Concise Encyclopedia of Tufts History
Arlanson, Harry, 1909-1998
Harry Arlanson (1909-1998), E1931, served as Director of Physical Education at Tufts from 1954 to 1974, although he is perhaps best remembered for his prowess as a football coach, compiling a 217-59-15 lifetime record.
Arlanson, born May 4, 1909, in Lynn, Massachusetts, received his early education in Lynn schools, where he captained his high school baseball team. He entered Tufts in 1927 as an engineer, and began actively participating in Tufts' athletics. He captained the baseball team his junior and senior year, and was also captain of the football team his senior year. After receiving his degree from Tufts in 1931, Arlanson moved on to Boston University, where he received a master's in education in 1935.
Between 1935 and 1954, Arlanson worked as director of physical education and head coach of the baseball and football teams at Weymouth high school. His coaching soon earned him the nickname, "The Magician." His football accomplishments included eight undefeated teams, six class A championships, and the Gator Bowl championship in 1950. He turned Weymouth's football team from a class C team into the most feared squad in the state. In 1954, Arlanson began work as the director of physical education at Tufts. He coached the football team for twelve years, turning them into a strong and respected squad during the fifties.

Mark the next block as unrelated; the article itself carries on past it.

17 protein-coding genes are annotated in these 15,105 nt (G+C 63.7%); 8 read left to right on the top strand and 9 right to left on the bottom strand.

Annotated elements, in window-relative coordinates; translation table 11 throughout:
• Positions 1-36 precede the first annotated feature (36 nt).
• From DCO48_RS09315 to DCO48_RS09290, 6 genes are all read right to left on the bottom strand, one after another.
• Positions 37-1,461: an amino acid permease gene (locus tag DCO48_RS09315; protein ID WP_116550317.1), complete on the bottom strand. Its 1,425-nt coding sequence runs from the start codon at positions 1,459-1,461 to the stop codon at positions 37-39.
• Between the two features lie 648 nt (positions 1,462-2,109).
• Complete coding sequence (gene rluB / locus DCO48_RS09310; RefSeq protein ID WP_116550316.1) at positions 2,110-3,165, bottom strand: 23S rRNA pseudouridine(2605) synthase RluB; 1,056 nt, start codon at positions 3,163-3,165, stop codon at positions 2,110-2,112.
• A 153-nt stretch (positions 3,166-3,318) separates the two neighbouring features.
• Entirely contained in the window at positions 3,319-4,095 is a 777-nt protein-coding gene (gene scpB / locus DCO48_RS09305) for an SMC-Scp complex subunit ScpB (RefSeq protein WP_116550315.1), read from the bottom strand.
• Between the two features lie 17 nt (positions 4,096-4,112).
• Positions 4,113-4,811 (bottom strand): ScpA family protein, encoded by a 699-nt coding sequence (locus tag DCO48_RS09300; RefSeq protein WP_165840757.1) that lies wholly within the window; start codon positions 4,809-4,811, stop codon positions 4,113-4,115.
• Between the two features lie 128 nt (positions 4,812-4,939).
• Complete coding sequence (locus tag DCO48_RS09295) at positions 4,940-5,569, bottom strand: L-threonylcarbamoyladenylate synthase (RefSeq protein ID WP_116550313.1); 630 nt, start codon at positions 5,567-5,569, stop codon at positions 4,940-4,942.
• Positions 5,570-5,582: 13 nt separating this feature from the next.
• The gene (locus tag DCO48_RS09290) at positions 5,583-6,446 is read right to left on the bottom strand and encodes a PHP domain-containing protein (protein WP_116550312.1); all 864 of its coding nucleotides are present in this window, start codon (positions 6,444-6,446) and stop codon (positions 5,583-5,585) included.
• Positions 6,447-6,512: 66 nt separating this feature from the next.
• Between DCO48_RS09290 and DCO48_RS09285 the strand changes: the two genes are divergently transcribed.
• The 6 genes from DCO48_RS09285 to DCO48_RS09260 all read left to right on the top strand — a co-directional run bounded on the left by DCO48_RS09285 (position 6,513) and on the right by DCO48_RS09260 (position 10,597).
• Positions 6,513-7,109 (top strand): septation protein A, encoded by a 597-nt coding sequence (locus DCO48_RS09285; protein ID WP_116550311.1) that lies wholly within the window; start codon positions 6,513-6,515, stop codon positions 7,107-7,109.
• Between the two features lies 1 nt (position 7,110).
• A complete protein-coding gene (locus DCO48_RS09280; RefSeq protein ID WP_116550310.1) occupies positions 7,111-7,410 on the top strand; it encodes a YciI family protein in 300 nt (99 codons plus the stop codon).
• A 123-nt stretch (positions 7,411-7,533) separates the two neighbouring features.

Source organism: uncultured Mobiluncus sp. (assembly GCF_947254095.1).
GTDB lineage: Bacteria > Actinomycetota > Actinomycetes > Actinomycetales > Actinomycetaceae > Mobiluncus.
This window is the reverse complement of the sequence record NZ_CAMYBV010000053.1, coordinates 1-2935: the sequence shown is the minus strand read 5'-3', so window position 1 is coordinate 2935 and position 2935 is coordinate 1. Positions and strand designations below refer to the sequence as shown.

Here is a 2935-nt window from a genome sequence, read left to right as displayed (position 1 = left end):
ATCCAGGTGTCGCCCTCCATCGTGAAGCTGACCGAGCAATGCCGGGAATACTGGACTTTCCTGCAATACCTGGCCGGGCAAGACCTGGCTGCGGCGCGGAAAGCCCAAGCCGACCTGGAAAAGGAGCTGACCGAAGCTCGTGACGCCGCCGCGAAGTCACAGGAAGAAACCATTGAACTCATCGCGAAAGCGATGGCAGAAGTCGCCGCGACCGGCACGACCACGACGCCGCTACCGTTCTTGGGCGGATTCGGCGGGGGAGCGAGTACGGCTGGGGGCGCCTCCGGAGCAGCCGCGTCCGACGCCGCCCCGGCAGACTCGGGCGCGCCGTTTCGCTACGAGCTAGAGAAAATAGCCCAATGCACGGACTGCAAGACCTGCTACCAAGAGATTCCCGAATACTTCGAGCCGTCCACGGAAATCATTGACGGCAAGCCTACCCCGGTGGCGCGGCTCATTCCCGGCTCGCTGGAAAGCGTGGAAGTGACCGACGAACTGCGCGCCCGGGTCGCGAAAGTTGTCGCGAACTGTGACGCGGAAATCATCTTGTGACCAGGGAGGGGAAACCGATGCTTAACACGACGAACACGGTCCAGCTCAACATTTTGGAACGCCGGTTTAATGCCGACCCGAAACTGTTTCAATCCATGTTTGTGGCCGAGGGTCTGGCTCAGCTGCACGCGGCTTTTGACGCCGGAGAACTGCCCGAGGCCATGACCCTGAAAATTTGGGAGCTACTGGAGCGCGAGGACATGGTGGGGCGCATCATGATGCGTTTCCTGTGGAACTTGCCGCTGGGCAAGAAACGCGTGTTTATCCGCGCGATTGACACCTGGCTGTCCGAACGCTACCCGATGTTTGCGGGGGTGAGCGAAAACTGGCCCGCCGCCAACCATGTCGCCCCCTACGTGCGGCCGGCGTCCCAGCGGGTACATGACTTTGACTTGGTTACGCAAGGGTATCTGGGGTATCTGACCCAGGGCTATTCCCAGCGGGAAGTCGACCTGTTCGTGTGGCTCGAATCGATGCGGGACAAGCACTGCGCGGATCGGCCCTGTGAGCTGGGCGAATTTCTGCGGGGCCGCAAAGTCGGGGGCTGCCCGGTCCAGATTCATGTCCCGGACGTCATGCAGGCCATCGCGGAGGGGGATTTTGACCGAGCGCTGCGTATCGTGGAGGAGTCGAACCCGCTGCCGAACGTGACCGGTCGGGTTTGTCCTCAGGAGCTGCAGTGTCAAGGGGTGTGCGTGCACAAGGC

Arlanson received the Tufts University Distinguished Service Key and was named New England Coach of the Year in 1959. After stepping down from coaching the football team, Arlanson devoted much of his time to administrative duties, including roles on several ECAC and NCAA committees. After his retirement in 1974, Arlanson served as an official of the Eastern College Athletics Conference. He was elected to the National Association of Collegiate Directors of Athletics Hall of Fame in 1974, complementing his election to the Massachusetts Coaches Association Hall of Fame ten years earlier. In 1990, the Legion football field in Weymouth was renamed Arlanson Gridiron in his honor.
Arlanson died on March 21, 1998 at his home in East Dennis, Massachusetts.